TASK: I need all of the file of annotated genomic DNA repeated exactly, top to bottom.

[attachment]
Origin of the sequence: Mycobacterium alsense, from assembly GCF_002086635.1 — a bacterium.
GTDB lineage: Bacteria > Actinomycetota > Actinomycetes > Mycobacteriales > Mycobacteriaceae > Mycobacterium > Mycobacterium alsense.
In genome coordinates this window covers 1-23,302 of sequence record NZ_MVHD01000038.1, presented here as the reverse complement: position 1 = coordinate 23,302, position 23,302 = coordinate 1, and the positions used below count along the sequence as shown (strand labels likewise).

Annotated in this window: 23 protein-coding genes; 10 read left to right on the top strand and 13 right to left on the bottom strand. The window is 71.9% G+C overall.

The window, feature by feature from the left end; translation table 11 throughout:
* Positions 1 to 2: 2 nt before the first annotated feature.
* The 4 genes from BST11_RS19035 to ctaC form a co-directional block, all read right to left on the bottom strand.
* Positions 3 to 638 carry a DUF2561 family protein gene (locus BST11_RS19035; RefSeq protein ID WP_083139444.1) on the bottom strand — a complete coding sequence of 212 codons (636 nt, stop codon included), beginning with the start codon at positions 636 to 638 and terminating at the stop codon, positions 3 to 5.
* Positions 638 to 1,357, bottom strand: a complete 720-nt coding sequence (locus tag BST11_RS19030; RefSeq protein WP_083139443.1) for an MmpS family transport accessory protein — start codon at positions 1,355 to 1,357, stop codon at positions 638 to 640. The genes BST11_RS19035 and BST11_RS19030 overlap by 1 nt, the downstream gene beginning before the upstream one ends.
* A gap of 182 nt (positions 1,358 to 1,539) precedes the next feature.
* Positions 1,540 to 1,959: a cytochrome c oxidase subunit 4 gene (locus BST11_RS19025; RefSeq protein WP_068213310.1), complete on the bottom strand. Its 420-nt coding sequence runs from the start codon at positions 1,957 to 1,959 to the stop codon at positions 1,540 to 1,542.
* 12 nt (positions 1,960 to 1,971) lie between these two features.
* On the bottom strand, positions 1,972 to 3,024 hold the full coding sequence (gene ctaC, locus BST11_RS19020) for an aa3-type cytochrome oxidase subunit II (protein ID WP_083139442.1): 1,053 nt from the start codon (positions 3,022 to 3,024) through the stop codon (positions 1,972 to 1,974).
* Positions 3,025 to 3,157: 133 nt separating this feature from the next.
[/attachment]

Origin of the sequence: Mycobacterium alsense, from assembly GCF_002086635.1 — a bacterium.
GTDB lineage: Bacteria > Actinomycetota > Actinomycetes > Mycobacteriales > Mycobacteriaceae > Mycobacterium > Mycobacterium alsense.
In genome coordinates this window covers 1-23,302 of sequence record NZ_MVHD01000038.1, presented here as the reverse complement: position 1 = coordinate 23,302, position 23,302 = coordinate 1, and the positions used below count along the sequence as shown (strand labels likewise).

Annotated in this window: 23 protein-coding genes; 10 read left to right on the top strand and 13 right to left on the bottom strand. The window is 71.9% G+C overall.

The window, feature by feature from the left end; translation table 11 throughout:
* Positions 1 to 2: 2 nt before the first annotated feature.
* The 4 genes from BST11_RS19035 to ctaC form a co-directional block, all read right to left on the bottom strand.
* Positions 3 to 638 carry a DUF2561 family protein gene (locus BST11_RS19035; RefSeq protein ID WP_083139444.1) on the bottom strand — a complete coding sequence of 212 codons (636 nt, stop codon included), beginning with the start codon at positions 636 to 638 and terminating at the stop codon, positions 3 to 5.
* Positions 638 to 1,357, bottom strand: a complete 720-nt coding sequence (locus tag BST11_RS19030; RefSeq protein WP_083139443.1) for an MmpS family transport accessory protein — start codon at positions 1,355 to 1,357, stop codon at positions 638 to 640. The genes BST11_RS19035 and BST11_RS19030 overlap by 1 nt, the downstream gene beginning before the upstream one ends.
* A gap of 182 nt (positions 1,358 to 1,539) precedes the next feature.
* Positions 1,540 to 1,959: a cytochrome c oxidase subunit 4 gene (locus BST11_RS19025; RefSeq protein WP_068213310.1), complete on the bottom strand. Its 420-nt coding sequence runs from the start codon at positions 1,957 to 1,959 to the stop codon at positions 1,540 to 1,542.
* 12 nt (positions 1,960 to 1,971) lie between these two features.
* On the bottom strand, positions 1,972 to 3,024 hold the full coding sequence (gene ctaC, locus BST11_RS19020) for an aa3-type cytochrome oxidase subunit II (protein ID WP_083139442.1): 1,053 nt from the start codon (positions 3,022 to 3,024) through the stop codon (positions 1,972 to 1,974).
* Positions 3,025 to 3,157: 133 nt separating this feature from the next.